Tuesday, September 25, 2007

Sidna's Story

Based on a story reported in Pioneers in Jackson County West Virginia: History of Mill Creek and Sandy Valley and Its Early Settlements, by John A. House, 1906.


Back when West Virginia was still a part of Virginia, a man named William Davis built a cabin by the creek now known as Big Run, in eastern Jackson County. The area was very wild and full of game, and Davis thought it would make a good place to set up camp. He built a rough shelter, and soon his two grown sons moved in with him.

One of the sons had a wife named Sidna and two little children. Sidna and her children came to live at the camp too. Life must have been hard for Sidna, with three men and two children to care for in that wild place. She would have had to get her water from a spring or the creek, and probably cooked over an open fire. Shelters in those days were often three-sided lean-tos with animal skins hung over the front for protection from the weather. It could not have been easy for her to cook, care for children, try to keep the place clean, and care for everyone’s clothing.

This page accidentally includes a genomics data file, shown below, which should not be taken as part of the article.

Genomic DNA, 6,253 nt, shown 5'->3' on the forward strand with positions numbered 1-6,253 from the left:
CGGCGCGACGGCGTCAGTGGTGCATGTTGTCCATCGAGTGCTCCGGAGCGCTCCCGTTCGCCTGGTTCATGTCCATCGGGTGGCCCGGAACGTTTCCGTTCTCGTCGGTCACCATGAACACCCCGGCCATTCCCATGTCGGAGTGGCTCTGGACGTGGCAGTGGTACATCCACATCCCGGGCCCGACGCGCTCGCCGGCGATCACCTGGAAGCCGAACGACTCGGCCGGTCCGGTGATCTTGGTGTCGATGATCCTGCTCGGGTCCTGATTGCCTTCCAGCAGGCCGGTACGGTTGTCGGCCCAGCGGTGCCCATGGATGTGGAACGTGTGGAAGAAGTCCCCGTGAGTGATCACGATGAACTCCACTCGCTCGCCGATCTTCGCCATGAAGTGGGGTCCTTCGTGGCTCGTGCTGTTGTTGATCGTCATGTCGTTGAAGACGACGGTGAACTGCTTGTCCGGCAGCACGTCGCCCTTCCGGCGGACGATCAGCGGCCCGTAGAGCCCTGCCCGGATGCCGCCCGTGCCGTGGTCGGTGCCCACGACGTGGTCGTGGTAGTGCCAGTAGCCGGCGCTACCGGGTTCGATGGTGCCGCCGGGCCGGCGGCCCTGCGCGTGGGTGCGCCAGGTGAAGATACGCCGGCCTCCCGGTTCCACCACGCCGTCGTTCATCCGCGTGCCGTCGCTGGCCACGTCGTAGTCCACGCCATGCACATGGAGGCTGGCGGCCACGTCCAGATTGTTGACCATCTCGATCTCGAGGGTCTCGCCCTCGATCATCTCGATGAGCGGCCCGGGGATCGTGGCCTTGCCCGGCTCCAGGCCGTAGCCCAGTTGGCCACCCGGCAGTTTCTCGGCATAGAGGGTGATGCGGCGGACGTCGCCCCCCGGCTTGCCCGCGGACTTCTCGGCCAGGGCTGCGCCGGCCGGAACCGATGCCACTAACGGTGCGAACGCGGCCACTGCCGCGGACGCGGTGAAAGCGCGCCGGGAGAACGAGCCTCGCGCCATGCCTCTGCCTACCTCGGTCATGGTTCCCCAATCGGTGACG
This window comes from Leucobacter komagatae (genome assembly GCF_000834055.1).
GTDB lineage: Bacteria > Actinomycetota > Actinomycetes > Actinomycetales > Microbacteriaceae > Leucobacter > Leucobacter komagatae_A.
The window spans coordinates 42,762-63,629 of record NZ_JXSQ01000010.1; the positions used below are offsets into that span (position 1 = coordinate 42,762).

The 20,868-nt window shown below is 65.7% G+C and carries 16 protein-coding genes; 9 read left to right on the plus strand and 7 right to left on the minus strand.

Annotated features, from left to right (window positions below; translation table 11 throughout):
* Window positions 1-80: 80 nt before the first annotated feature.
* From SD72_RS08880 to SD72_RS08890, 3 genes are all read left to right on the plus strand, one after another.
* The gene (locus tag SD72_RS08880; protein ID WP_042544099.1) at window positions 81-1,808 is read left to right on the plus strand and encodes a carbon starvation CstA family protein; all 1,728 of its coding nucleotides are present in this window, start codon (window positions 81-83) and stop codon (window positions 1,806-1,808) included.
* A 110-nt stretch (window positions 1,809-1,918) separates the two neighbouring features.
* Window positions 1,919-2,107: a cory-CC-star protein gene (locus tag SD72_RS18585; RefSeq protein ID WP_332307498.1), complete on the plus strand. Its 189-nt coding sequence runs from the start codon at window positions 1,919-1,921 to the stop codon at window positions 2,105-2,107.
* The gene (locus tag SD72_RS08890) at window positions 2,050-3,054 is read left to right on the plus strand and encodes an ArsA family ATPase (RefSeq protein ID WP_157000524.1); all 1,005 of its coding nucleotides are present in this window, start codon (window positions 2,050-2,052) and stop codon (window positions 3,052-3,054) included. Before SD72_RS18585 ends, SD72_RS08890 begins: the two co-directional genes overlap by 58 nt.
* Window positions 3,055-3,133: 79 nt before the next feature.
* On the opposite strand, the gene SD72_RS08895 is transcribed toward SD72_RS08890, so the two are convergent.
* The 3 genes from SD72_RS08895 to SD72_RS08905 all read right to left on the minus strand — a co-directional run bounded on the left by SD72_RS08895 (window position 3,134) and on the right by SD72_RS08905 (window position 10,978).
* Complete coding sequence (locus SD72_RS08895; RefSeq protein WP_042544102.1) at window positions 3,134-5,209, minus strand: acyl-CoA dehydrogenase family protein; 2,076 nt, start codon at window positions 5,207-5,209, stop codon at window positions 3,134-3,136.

Sidna became ill, and one evening at supper she fell from her chair, dead. The men buried her nearby in an unmarked grave. A few days later, as William Davis was walking down a path in the woods, Sidna appeared beside the path, and seemed to be trying to speak to him. Davis was so frightened he ran away as fast as he could. Not long after that, she appeared on the path in front of him again, and once again he ran, frightened almost to death.

When she appeared the third time, Davis called up all the courage he had and asked her, “Why do you not rest?”

Sidna replied, “I am worried about my children. I do not think you can take care of them. I want you to find a home for them, where they will be cared for and given an education.”

Davis promised he would do as she asked, and Sidna reached out her hand, as if to shake on the bargain. Davis quickly pulled his hand away from her, but not before her cold fingers touched his wrist, leaving two yellow marks.

William Davis kept his word and found a good home for the children. He moved away from Big Run, but those who knew him said that the yellow marks remained on his wrist until his death many years later.

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